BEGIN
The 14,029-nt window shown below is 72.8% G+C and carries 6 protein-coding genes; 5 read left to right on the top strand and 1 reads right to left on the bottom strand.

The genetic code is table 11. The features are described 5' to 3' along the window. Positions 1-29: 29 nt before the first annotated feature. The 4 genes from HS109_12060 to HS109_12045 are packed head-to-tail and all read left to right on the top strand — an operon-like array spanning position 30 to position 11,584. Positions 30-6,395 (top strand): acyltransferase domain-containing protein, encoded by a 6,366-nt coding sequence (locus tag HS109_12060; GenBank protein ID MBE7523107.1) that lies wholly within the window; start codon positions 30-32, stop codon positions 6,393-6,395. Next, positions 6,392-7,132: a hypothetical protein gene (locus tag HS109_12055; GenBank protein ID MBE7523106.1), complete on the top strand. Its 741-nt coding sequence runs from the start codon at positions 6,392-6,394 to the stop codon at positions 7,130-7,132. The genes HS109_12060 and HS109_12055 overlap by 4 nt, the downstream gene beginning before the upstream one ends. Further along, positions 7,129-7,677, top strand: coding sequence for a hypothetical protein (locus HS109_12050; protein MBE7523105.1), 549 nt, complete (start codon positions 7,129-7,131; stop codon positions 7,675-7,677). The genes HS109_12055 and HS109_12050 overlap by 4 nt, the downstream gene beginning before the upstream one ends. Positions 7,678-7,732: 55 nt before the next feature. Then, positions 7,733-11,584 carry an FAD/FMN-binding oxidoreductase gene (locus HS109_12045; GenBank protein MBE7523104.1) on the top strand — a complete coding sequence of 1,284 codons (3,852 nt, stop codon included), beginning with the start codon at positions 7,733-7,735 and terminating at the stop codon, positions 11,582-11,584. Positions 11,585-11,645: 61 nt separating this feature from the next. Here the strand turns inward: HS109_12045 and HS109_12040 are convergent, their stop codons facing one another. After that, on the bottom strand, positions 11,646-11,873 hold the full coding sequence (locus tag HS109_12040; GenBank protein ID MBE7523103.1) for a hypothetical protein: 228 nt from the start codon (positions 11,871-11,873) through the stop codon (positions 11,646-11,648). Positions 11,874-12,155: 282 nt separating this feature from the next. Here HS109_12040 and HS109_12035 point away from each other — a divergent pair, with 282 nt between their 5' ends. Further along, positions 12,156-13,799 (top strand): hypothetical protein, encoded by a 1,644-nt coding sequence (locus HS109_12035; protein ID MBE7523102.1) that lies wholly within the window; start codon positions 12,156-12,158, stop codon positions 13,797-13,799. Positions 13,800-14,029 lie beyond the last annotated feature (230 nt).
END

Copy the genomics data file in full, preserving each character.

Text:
The 14,029-nt window shown below is 72.8% G+C and carries 6 protein-coding genes; 5 read left to right on the top strand and 1 reads right to left on the bottom strand.

The genetic code is table 11. The features are described 5' to 3' along the window. Positions 1-29: 29 nt before the first annotated feature. The 4 genes from HS109_12060 to HS109_12045 are packed head-to-tail and all read left to right on the top strand — an operon-like array spanning position 30 to position 11,584. Positions 30-6,395 (top strand): acyltransferase domain-containing protein, encoded by a 6,366-nt coding sequence (locus tag HS109_12060; GenBank protein ID MBE7523107.1) that lies wholly within the window; start codon positions 30-32, stop codon positions 6,393-6,395. Next, positions 6,392-7,132: a hypothetical protein gene (locus tag HS109_12055; GenBank protein ID MBE7523106.1), complete on the top strand. Its 741-nt coding sequence runs from the start codon at positions 6,392-6,394 to the stop codon at positions 7,130-7,132. The genes HS109_12060 and HS109_12055 overlap by 4 nt, the downstream gene beginning before the upstream one ends. Further along, positions 7,129-7,677, top strand: coding sequence for a hypothetical protein (locus HS109_12050; protein MBE7523105.1), 549 nt, complete (start codon positions 7,129-7,131; stop codon positions 7,675-7,677). The genes HS109_12055 and HS109_12050 overlap by 4 nt, the downstream gene beginning before the upstream one ends. Positions 7,678-7,732: 55 nt before the next feature. Then, positions 7,733-11,584 carry an FAD/FMN-binding oxidoreductase gene (locus HS109_12045; GenBank protein MBE7523104.1) on the top strand — a complete coding sequence of 1,284 codons (3,852 nt, stop codon included), beginning with the start codon at positions 7,733-7,735 and terminating at the stop codon, positions 11,582-11,584. Positions 11,585-11,645: 61 nt separating this feature from the next. Here the strand turns inward: HS109_12045 and HS109_12040 are convergent, their stop codons facing one another. After that, on the bottom strand, positions 11,646-11,873 hold the full coding sequence (locus tag HS109_12040; GenBank protein ID MBE7523103.1) for a hypothetical protein: 228 nt from the start codon (positions 11,871-11,873) through the stop codon (positions 11,646-11,648). Positions 11,874-12,155: 282 nt separating this feature from the next. Here HS109_12040 and HS109_12035 point away from each other — a divergent pair, with 282 nt between their 5' ends. Further along, positions 12,156-13,799 (top strand): hypothetical protein, encoded by a 1,644-nt coding sequence (locus HS109_12035; protein ID MBE7523102.1) that lies wholly within the window; start codon positions 12,156-12,158, stop codon positions 13,797-13,799. Positions 13,800-14,029 lie beyond the last annotated feature (230 nt).